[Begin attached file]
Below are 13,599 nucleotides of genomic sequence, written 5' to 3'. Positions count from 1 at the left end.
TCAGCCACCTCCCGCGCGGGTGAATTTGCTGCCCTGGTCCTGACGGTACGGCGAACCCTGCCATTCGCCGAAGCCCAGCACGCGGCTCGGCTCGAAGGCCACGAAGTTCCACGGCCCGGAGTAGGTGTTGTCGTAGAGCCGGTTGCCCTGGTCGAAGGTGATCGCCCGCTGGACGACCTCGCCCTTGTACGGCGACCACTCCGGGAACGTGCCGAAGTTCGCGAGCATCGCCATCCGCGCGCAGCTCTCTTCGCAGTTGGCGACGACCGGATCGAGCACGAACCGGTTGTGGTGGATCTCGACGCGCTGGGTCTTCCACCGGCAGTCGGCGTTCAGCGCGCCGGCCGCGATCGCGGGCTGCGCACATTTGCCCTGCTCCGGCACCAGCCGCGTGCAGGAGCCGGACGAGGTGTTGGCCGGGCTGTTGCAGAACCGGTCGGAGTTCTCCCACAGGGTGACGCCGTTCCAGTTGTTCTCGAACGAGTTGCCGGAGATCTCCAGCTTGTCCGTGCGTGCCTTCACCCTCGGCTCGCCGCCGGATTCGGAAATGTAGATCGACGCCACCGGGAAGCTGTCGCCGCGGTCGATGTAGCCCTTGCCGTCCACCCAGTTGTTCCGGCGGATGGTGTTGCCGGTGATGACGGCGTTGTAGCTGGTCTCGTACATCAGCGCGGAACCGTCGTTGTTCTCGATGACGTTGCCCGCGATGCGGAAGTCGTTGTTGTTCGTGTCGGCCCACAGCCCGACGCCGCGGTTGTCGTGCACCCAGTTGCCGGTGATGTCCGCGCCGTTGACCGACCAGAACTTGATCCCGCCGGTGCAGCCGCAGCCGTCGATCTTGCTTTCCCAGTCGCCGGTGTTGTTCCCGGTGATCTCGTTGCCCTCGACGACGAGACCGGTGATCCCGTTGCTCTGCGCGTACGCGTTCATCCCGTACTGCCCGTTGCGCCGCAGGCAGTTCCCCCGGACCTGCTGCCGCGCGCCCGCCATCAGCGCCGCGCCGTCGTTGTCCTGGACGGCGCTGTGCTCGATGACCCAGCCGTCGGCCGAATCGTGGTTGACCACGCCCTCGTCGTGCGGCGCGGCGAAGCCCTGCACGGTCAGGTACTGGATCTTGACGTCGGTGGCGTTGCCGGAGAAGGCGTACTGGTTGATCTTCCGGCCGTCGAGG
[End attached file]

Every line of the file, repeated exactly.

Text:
Below are 13,599 nucleotides of genomic sequence, written 5' to 3'. Positions count from 1 at the left end.
TCAGCCACCTCCCGCGCGGGTGAATTTGCTGCCCTGGTCCTGACGGTACGGCGAACCCTGCCATTCGCCGAAGCCCAGCACGCGGCTCGGCTCGAAGGCCACGAAGTTCCACGGCCCGGAGTAGGTGTTGTCGTAGAGCCGGTTGCCCTGGTCGAAGGTGATCGCCCGCTGGACGACCTCGCCCTTGTACGGCGACCACTCCGGGAACGTGCCGAAGTTCGCGAGCATCGCCATCCGCGCGCAGCTCTCTTCGCAGTTGGCGACGACCGGATCGAGCACGAACCGGTTGTGGTGGATCTCGACGCGCTGGGTCTTCCACCGGCAGTCGGCGTTCAGCGCGCCGGCCGCGATCGCGGGCTGCGCACATTTGCCCTGCTCCGGCACCAGCCGCGTGCAGGAGCCGGACGAGGTGTTGGCCGGGCTGTTGCAGAACCGGTCGGAGTTCTCCCACAGGGTGACGCCGTTCCAGTTGTTCTCGAACGAGTTGCCGGAGATCTCCAGCTTGTCCGTGCGTGCCTTCACCCTCGGCTCGCCGCCGGATTCGGAAATGTAGATCGACGCCACCGGGAAGCTGTCGCCGCGGTCGATGTAGCCCTTGCCGTCCACCCAGTTGTTCCGGCGGATGGTGTTGCCGGTGATGACGGCGTTGTAGCTGGTCTCGTACATCAGCGCGGAACCGTCGTTGTTCTCGATGACGTTGCCCGCGATGCGGAAGTCGTTGTTGTTCGTGTCGGCCCACAGCCCGACGCCGCGGTTGTCGTGCACCCAGTTGCCGGTGATGTCCGCGCCGTTGACCGACCAGAACTTGATCCCGCCGGTGCAGCCGCAGCCGTCGATCTTGCTTTCCCAGTCGCCGGTGTTGTTCCCGGTGATCTCGTTGCCCTCGACGACGAGACCGGTGATCCCGTTGCTCTGCGCGTACGCGTTCATCCCGTACTGCCCGTTGCGCCGCAGGCAGTTCCCCCGGACCTGCTGCCGCGCGCCCGCCATCAGCGCCGCGCCGTCGTTGTCCTGGACGGCGCTGTGCTCGATGACCCAGCCGTCGGCCGAATCGTGGTTGACCACGCCCTCGTCGTGCGGCGCGGCGAAGCCCTGCACGGTCAGGTACTGGATCTTGACGTCGGTGGCGTTGCCGGAGAAGGCGTACTGGTTGATCTTCCGGCCGTCGAGG